A heartbroken teenager wrote ‘Udhero Na’: Arooj Aftab

Grammy winning Brooklyn-based Pakistani singer, composer, and producer, Arooj Aftab gave it her all at the Grammys premiere ceremony held on Sunday in Los Angeles.

The artist became the first Pakistani singer to have taken the Recording Academy stage. She performed her Grammy nominated song, Udhero Na, alongside Anoushka Shankar. But prior to this, Arooj interacted with the Rolling Stone magazine on the red carpet.

Reflecting on how her year’s been since winning the highest honour in music, Arooj also opened up about everything that’s changed or remained the same since she wrote her Grammy-nominated song, Udhero Na, some 15 years ago. The singer also spoke about her experience of working with only women on the song and of course, her collaboration with renowned Indian sitarist, Anoushka Shankar.

“It’s been a year to your Grammy, what did you learn and what’s it been like,” inquired the representative. “I’ve learned a lot, I’ve toured a lot, and the Grammy looks really nice on my bookshelf,” chuckled the singer. “There’s a bit of vanity and a bit of niceness to the essence of music itself now that there’s this acknowledgment, after having received the highest accolade in the World for music. So, it’s just a big swirl. And it’s back,” she noted.

The journalist reinstated, “And you’re nominated again!” Arooj bragged, “Back-to-back,” laughing. Acknowledging Udhero Na was written 15 years ago, the interviewer asked, “So, who was Arooj then and who’s Arooj now? And what do they have in common or are they completely different people?”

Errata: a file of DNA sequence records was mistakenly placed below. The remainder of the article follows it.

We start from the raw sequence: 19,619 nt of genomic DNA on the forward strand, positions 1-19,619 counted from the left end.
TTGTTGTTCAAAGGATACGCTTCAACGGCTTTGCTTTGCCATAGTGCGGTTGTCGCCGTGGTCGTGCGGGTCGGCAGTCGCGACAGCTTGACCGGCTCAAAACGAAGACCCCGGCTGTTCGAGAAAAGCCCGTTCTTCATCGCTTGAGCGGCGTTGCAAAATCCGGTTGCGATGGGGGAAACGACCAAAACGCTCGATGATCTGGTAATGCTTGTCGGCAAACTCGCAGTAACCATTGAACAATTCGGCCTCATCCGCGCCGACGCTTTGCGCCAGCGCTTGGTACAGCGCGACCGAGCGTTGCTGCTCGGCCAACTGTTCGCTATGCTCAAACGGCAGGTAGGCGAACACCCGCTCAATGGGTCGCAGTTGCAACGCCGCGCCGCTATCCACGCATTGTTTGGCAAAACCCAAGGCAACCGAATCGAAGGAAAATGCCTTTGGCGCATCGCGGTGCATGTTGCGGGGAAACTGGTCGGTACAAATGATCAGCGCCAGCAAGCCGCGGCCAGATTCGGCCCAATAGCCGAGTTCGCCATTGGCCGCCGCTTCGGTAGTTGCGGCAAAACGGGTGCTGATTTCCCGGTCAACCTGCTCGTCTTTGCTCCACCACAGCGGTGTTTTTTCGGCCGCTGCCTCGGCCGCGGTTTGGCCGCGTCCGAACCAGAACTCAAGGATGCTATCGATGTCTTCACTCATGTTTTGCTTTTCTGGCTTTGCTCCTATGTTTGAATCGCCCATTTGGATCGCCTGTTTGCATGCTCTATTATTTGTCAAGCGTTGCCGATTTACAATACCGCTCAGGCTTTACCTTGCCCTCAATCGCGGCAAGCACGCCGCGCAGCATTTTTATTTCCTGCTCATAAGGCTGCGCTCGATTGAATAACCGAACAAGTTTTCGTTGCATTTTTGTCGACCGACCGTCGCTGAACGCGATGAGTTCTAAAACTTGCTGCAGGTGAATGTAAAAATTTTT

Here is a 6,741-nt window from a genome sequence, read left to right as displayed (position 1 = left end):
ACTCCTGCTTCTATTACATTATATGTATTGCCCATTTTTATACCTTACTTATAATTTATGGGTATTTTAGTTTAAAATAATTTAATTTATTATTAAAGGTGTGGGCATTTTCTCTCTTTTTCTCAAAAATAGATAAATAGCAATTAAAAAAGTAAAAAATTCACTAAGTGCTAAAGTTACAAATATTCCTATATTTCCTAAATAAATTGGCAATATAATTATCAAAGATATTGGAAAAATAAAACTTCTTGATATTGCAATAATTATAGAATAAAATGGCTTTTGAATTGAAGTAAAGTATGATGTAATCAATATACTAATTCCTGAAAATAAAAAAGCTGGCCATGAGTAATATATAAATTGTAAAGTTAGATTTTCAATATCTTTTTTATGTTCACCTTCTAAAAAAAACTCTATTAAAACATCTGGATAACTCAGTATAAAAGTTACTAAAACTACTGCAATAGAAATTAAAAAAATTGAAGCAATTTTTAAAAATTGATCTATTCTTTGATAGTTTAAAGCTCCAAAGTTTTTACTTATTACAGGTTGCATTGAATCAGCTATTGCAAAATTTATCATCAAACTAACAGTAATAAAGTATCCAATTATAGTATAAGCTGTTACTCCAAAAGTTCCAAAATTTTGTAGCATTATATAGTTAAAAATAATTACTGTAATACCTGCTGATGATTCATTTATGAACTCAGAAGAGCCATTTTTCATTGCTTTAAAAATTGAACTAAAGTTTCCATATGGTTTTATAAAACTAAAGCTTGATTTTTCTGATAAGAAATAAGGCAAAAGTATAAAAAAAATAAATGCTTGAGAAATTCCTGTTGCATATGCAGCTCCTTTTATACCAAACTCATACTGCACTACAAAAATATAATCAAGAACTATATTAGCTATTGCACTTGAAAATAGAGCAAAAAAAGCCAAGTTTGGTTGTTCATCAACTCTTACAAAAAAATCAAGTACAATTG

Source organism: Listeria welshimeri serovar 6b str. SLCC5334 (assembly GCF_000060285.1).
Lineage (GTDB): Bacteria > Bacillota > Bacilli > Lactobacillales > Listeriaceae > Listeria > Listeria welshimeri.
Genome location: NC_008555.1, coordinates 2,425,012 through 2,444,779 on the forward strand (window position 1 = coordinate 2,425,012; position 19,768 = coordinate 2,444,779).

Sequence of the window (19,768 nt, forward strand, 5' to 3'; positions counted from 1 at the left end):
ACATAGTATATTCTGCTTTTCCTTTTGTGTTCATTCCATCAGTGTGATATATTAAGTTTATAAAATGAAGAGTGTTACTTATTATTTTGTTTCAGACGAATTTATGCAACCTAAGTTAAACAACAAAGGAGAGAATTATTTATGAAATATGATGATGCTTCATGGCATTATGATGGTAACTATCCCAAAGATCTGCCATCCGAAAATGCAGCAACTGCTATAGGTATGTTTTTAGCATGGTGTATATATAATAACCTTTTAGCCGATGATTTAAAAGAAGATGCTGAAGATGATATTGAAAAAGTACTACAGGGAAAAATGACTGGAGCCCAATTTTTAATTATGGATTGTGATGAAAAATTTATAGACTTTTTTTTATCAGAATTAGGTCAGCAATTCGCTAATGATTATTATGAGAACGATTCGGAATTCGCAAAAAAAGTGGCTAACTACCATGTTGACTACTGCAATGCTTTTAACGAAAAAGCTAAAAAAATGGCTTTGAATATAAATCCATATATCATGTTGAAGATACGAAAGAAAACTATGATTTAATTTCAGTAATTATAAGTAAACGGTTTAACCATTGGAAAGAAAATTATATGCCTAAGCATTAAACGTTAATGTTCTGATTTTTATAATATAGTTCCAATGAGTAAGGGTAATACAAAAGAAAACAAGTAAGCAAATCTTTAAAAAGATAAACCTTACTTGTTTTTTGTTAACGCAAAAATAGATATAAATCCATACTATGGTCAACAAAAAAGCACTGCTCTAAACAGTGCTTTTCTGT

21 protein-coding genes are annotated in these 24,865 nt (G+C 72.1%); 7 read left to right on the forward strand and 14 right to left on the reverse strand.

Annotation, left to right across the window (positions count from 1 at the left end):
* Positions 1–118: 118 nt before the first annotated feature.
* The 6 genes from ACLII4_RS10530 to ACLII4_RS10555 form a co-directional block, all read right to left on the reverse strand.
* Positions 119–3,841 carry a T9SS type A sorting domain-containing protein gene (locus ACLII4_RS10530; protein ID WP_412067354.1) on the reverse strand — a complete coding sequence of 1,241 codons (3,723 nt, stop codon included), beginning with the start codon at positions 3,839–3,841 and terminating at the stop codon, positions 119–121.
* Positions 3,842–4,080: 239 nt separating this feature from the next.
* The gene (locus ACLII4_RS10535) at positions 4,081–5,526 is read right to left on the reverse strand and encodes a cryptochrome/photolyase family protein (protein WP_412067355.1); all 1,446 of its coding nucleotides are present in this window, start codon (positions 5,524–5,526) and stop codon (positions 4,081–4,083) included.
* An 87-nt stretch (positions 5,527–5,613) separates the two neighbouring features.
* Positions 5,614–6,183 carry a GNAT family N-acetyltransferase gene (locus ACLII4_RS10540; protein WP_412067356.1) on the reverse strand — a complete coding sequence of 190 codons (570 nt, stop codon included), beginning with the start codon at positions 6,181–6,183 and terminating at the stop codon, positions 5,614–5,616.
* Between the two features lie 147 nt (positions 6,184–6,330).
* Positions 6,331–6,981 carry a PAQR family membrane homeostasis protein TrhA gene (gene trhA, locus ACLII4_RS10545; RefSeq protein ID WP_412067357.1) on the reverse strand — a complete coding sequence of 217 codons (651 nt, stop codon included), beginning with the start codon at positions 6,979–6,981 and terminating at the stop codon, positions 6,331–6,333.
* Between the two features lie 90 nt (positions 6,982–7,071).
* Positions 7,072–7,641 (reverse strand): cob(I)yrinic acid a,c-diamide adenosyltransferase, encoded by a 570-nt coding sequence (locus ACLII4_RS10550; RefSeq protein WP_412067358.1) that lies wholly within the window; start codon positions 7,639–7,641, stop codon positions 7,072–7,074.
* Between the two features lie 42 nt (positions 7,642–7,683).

The singer replied, “Arooj then was a heartbroken teenager and I’m really thankful for having had that kind of sentiment that pushes you to pour out your feelings and write some soft, gentle, heavy metal beast you know, that has stood the test of time. And it’s still, apparently, a good song… a grammy award winning or nominated song. And I’m still the same person, I’m emo, loving. I love heartbreak, I think sadness really is a pure and beautiful emotion and I channel that a lot in my music. So, it’s all going well although since I’m more mature, no one can break my heart now. But yeah, that’s the difference.”

About what made her release Udhero Na as a bonus track on her album, Vulture Prince, Arooj recalled, “I’d been playing it live for such a long time and always loved it but it had never been recorded. So, when I was releasing Vulture Prince, it was the perfect bonus track. And now that it’s out, it’s getting its flowers.

As for recruiting Anoushka to play the sitar, and having the experience of creating a song of such range and magnitude with a powerful female collaboration, Arooj reflected, “There are only women in this song and that too, only four people, so it’s such a powerful song coming from such minimalism. And coming from the range, the dynamic range that female musicians have, it’s quite a statement.”

Praising the Indian sitarist, Arooj added, “Anoushka’s such an incredible musician, she transcends the sitar you know. She’s a legend. So, [her playing] is kind of like the sprinkled magic fairy dust on top and I wouldn’t have had it any other way.”

When asked about her preparation before taking the stage with Anoushka to open the Grammys, the Mohabbat hitmaker remarked, “We’re just going to do it! We’re just going to go up there and do it!”

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Originally published at tribune.com.pk

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